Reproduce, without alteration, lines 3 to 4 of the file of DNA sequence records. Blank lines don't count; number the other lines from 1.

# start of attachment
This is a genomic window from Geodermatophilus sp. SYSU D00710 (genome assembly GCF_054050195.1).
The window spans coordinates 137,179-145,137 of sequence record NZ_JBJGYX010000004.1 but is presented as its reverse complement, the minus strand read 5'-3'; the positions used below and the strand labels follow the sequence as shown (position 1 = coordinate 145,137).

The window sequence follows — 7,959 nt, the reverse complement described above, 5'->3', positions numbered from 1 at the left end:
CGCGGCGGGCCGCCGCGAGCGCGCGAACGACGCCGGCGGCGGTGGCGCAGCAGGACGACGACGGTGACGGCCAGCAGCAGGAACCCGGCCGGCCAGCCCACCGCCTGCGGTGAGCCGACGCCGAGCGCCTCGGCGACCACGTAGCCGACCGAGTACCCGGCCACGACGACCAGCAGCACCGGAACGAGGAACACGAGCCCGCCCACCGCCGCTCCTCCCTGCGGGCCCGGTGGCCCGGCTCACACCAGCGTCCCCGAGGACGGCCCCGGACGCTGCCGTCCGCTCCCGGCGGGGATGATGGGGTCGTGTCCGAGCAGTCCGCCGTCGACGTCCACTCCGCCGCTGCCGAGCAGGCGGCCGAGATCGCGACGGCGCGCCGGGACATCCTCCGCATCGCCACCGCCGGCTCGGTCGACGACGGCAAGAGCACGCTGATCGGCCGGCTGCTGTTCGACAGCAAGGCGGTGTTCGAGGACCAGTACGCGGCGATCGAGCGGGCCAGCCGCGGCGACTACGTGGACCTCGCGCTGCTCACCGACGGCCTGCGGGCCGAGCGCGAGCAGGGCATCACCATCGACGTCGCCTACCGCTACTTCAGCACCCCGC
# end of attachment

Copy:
The window sequence follows — 7,959 nt, the reverse complement described above, 5'->3', positions numbered from 1 at the left end:
CGCGGCGGGCCGCCGCGAGCGCGCGAACGACGCCGGCGGCGGTGGCGCAGCAGGACGACGACGGTGACGGCCAGCAGCAGGAACCCGGCCGGCCAGCCCACCGCCTGCGGTGAGCCGACGCCGAGCGCCTCGGCGACCACGTAGCCGACCGAGTACCCGGCCACGACGACCAGCAGCACCGGAACGAGGAACACGAGCCCGCCCACCGCCGCTCCTCCCTGCGGGCCCGGTGGCCCGGCTCACACCAGCGTCCCCGAGGACGGCCCCGGACGCTGCCGTCCGCTCCCGGCGGGGATGATGGGGTCGTGTCCGAGCAGTCCGCCGTCGACGTCCACTCCGCCGCTGCCGAGCAGGCGGCCGAGATCGCGACGGCGCGCCGGGACATCCTCCGCATCGCCACCGCCGGCTCGGTCGACGACGGCAAGAGCACGCTGATCGGCCGGCTGCTGTTCGACAGCAAGGCGGTGTTCGAGGACCAGTACGCGGCGATCGAGCGGGCCAGCCGCGGCGACTACGTGGACCTCGCGCTGCTCACCGACGGCCTGCGGGCCGAGCGCGAGCAGGGCATCACCATCGACGTCGCCTACCGCTACTTCAGCACCCCGC